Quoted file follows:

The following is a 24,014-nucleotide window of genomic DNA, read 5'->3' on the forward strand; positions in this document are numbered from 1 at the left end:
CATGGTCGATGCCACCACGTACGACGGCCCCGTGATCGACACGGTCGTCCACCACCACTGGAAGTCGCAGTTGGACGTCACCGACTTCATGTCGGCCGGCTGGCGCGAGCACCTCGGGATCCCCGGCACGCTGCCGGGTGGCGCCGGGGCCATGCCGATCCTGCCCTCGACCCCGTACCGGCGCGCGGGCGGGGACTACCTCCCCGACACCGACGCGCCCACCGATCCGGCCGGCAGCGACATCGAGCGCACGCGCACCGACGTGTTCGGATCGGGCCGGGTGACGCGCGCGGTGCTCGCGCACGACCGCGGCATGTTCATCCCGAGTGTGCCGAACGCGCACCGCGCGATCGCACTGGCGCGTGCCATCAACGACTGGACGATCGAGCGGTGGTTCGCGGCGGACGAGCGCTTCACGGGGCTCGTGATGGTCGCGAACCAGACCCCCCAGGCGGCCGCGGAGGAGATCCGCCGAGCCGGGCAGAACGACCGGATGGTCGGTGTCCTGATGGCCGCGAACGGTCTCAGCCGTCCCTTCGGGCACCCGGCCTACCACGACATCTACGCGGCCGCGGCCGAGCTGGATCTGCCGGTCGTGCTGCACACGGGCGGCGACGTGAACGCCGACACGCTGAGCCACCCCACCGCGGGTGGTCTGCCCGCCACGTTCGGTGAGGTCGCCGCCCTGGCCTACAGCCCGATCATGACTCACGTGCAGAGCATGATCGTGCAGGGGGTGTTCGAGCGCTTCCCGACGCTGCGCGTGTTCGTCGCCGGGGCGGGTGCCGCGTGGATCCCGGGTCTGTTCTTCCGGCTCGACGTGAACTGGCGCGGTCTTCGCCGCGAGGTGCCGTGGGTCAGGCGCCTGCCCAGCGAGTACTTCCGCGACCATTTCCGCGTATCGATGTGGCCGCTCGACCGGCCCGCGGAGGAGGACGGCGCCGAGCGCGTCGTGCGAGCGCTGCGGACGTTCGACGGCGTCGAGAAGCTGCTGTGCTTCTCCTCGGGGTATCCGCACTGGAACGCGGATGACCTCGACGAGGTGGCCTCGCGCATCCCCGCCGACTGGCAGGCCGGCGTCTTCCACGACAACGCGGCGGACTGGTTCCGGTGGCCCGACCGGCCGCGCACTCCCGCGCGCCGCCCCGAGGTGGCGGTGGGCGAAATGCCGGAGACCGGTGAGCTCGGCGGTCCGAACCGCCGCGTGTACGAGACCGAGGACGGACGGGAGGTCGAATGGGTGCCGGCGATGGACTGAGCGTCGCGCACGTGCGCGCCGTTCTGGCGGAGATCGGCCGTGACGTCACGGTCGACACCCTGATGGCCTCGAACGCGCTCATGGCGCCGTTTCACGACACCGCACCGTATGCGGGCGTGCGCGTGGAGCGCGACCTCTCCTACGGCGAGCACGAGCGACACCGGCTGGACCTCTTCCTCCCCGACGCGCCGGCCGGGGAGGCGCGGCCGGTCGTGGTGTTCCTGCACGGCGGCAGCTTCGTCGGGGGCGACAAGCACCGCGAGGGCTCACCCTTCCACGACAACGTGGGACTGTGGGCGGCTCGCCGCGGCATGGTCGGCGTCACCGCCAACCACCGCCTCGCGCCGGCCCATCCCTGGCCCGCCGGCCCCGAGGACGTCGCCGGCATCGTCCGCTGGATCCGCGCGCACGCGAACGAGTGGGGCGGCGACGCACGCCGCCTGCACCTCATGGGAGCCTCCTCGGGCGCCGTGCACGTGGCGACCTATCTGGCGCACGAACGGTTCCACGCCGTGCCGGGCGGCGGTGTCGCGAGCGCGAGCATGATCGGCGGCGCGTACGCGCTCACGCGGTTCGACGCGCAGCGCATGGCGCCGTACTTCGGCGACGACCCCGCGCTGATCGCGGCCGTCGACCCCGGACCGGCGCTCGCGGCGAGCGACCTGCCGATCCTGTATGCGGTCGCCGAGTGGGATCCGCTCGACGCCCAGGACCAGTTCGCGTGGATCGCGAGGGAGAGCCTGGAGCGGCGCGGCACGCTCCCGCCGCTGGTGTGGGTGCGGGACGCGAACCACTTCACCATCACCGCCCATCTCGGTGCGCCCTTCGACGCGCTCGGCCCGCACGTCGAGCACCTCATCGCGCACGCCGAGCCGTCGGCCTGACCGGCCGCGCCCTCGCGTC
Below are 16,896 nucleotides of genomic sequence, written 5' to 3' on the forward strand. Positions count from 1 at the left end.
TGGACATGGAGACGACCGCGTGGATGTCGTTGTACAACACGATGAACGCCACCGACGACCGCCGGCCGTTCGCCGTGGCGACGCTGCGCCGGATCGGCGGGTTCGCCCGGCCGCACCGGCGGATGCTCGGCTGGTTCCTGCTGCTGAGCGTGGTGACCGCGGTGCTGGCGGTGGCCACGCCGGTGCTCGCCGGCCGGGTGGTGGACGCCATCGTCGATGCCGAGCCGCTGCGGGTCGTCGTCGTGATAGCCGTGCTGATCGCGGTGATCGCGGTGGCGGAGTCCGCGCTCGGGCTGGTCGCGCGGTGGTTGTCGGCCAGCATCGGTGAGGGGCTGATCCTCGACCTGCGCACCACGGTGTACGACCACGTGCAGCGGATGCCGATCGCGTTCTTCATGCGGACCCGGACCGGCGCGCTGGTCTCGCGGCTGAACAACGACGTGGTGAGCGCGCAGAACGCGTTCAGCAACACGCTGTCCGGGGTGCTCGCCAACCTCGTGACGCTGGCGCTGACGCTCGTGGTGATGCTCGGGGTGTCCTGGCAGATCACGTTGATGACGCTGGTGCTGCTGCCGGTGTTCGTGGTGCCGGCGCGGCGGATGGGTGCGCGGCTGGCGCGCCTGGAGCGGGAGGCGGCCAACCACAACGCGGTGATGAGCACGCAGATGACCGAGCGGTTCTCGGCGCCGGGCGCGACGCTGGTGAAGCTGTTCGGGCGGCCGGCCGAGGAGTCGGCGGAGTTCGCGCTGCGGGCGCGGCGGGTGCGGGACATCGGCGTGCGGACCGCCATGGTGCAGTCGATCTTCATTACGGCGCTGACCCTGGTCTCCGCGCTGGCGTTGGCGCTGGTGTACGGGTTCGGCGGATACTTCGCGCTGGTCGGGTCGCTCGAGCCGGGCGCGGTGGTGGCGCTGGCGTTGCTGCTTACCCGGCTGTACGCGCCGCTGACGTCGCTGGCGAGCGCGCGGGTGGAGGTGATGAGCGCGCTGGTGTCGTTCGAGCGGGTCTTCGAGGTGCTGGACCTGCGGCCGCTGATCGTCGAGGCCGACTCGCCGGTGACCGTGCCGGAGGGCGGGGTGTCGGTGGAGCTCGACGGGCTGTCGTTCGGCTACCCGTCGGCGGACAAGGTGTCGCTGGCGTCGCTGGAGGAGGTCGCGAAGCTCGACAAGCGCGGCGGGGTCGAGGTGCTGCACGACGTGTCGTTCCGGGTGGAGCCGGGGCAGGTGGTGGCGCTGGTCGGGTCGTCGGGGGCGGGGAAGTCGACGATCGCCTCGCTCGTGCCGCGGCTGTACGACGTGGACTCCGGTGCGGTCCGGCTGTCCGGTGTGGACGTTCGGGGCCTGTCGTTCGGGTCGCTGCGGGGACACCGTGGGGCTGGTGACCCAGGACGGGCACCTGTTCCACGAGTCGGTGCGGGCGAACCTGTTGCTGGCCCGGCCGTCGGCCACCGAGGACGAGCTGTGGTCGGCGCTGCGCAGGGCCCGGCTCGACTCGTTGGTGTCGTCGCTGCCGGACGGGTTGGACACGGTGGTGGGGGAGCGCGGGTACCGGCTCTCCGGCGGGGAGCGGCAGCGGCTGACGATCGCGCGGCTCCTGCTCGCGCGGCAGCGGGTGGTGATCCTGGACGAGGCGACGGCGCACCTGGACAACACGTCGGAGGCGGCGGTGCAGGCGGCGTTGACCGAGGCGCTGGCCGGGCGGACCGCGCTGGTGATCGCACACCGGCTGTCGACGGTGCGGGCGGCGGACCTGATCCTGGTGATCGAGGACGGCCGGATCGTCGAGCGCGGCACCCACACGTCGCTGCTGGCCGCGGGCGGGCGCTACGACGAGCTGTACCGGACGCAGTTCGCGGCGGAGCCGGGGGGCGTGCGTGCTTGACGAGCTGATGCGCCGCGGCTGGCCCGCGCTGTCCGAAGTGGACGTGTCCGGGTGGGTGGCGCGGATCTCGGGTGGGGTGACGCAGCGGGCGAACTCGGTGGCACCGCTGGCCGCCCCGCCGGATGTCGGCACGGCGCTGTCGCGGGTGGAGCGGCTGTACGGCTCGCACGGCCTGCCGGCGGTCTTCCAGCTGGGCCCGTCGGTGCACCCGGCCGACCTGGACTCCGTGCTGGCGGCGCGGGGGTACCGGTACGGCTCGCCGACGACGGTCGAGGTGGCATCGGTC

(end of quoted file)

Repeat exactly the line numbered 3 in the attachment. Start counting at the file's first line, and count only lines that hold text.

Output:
Below are 16,896 nucleotides of genomic sequence, written 5' to 3' on the forward strand. Positions count from 1 at the left end.